Here's to the crazy ones, the misfits, the rebels, the troublemakers, the
round pegs in the square holes... the ones who see things differently -- they're
not fond of rules... You can quote them, disagree with them, glorify or vilify
them, but the only thing you can't do is ignore them because they change
things... they push the human race forward, and while some may see them as the
crazy ones, we see genius, because the ones who are crazy enough to think that
they can change the world, are the ones who do.

Steve Jobs
US computer engineer & industrialist (1955 - 2011)

Tuesday, March 29, 2016

A Budget plan for NL 2016

In two weeks from now the provincial government will roll out its budget for fiscal 2016-17. In what can only be described as a political and economic nightmare, the government is facing a budget deficit of about $2.4 billion from last year, and likely higher for this year. Key factors in calling the deficit higher this year are: a continuing decline in oil prices well below even the Liberals preliminary projections for the year just months ago; recessionary pressures caused by global economic slowdown and localized economic implosion; increasing unemployment; and curtailing of discretionary spending in the economy as a whole. Not a pretty picture.

So how to tackle the budgetary crisis? Well, the first step is realizing that it is not a spending problem or a revenue problem - it is both. That means the budget solutions need to come in both areas. In effect, the government needs to go into a defensive shell in order to preserve what financial integrity is left of the province. To show how difficult and painful that will be I've drawn up a rather draconian plan, illustrated the dollars saved, and hopefully give a sense of just how radically we must transform ourselves in a very short period of time - just to survive.

The plan goes like this:


1) Drivers Licences - renewed annually at a rate of $50 per year -       $19,000,000.00

2) Gas Tax - 20% increase in gas taxes -                                               $37,150,000.00

3) Tobacco Tax - 20% increase in taxes -                                              $31,415,000.00

4) Alcohol Tax - 20% (new tax)                                                            $31,575,000.00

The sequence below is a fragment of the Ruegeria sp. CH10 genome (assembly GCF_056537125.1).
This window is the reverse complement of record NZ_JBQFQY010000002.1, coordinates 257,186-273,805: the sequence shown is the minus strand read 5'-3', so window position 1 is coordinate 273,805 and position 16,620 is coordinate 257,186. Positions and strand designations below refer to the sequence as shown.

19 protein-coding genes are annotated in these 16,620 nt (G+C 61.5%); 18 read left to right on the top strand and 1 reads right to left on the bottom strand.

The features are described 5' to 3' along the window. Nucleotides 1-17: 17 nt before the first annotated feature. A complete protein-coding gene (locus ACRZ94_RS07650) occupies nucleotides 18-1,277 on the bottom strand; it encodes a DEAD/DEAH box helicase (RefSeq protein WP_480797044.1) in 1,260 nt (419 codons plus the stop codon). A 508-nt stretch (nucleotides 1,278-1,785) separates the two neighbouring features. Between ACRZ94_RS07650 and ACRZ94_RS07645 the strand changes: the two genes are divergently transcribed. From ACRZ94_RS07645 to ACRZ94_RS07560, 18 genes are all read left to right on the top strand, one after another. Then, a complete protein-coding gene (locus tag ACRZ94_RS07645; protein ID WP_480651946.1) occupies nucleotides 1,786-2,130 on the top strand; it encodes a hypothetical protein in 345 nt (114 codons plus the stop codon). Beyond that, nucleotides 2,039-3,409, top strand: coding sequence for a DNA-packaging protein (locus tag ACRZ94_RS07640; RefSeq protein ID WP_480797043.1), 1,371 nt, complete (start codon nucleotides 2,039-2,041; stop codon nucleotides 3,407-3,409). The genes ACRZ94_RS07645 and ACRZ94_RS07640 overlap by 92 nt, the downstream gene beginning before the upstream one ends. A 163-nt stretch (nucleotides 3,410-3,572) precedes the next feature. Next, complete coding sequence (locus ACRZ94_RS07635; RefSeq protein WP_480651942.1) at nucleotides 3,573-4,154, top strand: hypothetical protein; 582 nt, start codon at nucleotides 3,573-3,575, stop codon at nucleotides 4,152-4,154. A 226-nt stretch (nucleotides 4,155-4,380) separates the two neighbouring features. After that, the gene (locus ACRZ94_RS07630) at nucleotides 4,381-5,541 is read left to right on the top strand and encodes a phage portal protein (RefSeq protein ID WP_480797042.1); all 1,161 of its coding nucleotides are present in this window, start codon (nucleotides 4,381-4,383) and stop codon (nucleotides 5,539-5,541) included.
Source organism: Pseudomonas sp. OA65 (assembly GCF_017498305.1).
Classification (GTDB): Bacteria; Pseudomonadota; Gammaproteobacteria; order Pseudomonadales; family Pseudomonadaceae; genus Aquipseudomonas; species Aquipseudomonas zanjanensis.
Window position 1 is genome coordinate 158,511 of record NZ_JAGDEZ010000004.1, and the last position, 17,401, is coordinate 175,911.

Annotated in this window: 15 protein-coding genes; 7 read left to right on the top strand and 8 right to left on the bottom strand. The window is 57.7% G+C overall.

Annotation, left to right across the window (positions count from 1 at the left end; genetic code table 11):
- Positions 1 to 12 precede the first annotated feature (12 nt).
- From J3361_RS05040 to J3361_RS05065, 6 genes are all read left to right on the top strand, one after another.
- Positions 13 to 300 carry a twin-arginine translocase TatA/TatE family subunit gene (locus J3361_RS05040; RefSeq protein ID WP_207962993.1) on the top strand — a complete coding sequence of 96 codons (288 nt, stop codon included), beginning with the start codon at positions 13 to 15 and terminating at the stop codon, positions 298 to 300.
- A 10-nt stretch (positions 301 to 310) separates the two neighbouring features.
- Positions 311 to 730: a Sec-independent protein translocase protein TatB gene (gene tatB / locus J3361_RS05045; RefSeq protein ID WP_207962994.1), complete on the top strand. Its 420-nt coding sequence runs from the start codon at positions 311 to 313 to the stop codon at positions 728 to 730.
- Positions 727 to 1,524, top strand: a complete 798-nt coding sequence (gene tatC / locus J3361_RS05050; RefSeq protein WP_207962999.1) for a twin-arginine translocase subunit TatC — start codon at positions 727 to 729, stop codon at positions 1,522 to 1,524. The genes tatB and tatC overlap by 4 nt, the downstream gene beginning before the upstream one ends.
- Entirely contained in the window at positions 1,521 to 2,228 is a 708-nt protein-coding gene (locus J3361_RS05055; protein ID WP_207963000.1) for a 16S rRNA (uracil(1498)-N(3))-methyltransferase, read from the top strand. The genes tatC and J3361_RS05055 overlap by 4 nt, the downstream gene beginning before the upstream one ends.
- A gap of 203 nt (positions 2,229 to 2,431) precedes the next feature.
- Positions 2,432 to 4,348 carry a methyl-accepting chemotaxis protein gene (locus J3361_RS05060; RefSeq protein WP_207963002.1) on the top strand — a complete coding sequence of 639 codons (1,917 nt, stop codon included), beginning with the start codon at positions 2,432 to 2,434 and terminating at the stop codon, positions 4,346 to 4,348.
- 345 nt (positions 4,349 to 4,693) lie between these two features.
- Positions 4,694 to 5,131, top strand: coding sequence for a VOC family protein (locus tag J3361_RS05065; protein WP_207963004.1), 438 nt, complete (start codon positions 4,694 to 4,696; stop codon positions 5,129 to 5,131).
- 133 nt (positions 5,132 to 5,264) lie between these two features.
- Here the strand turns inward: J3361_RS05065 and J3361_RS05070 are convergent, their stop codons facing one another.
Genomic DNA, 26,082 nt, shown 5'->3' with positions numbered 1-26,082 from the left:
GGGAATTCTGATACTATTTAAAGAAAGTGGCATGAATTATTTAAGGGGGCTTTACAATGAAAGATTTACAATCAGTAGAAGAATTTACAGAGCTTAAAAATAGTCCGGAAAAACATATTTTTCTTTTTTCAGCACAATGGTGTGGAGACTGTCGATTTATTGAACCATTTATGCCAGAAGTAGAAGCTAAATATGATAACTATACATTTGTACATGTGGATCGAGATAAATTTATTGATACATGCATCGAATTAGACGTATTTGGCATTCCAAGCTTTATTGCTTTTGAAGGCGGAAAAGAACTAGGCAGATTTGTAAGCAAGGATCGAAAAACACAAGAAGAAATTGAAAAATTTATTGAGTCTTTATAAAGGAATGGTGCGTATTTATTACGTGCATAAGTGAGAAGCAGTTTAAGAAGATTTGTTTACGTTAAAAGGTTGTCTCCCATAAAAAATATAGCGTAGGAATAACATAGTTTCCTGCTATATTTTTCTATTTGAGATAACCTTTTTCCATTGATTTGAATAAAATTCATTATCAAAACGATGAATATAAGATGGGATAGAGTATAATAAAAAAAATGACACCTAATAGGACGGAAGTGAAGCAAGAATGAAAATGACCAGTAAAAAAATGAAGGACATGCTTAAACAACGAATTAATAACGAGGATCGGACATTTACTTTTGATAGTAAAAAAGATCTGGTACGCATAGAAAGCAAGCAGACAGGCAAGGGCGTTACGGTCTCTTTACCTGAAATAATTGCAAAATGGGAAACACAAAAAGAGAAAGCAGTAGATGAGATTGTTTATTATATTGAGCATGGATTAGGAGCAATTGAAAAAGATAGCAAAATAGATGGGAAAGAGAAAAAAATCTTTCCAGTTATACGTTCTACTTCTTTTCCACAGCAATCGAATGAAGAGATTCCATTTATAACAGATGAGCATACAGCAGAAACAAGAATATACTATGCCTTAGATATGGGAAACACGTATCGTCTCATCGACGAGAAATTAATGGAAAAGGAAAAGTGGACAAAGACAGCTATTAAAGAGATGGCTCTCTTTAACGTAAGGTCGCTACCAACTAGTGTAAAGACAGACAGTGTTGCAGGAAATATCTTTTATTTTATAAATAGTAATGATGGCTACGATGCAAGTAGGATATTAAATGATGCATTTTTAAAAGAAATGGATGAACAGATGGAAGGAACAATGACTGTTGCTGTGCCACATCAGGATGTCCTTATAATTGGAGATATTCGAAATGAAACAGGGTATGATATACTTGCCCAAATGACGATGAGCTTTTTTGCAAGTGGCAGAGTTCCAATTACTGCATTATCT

5) HST - 2% increase                                                                           $200,000,000.00


1) 4 day work week for all government employees                              $192,800,000.00

2) 10% cut across all government operations (incl health care)           $826,000,000.00

3) 20% cut in all professional service contracts                                     $96,375,000.00

4) 20% cut in all purchased goods                                                         $63,501,000.00

5) 20% cut in all MHAs salaries                                                             $1,000,000.00

6) Dissolving meaningless government offices/bureaus                       $60,000,000.00

7) Suspending the Muskrat Falls project                                              $600,000,000.00

TOTAL REALIZED                                                                          $2,160,191,000.00

PROJECTED DEFICIT                                                                    $2,400,000,000.00

DEFICIT AFTER THESE MEASURES                                             $239,809,000.00

So, there it is. A very draconian set of measures that would deal with both the deficit and the bloated size of our government's operations. One is an immediate tool for an immediate crisis, and one is a tool for surgically re-sizing our government for the future. A budget such as this is bound to create a deeper recession for the short term, but we are heading into one in any case - if we aren't there already. As painful as it is, in this type of plan everyone suffers. The 70% who don't pay any income tax at all are forced to share the burden with those that do. That's key, because there are far too many people in the province sitting back in the weeds, and surviving on black market jobs, etc. These people need to pay their fair share - especially now. It also forces business to take a hit by reducing professional service and supply contracts as well as sustaining the effects of an increased HST and diminishing disposable income.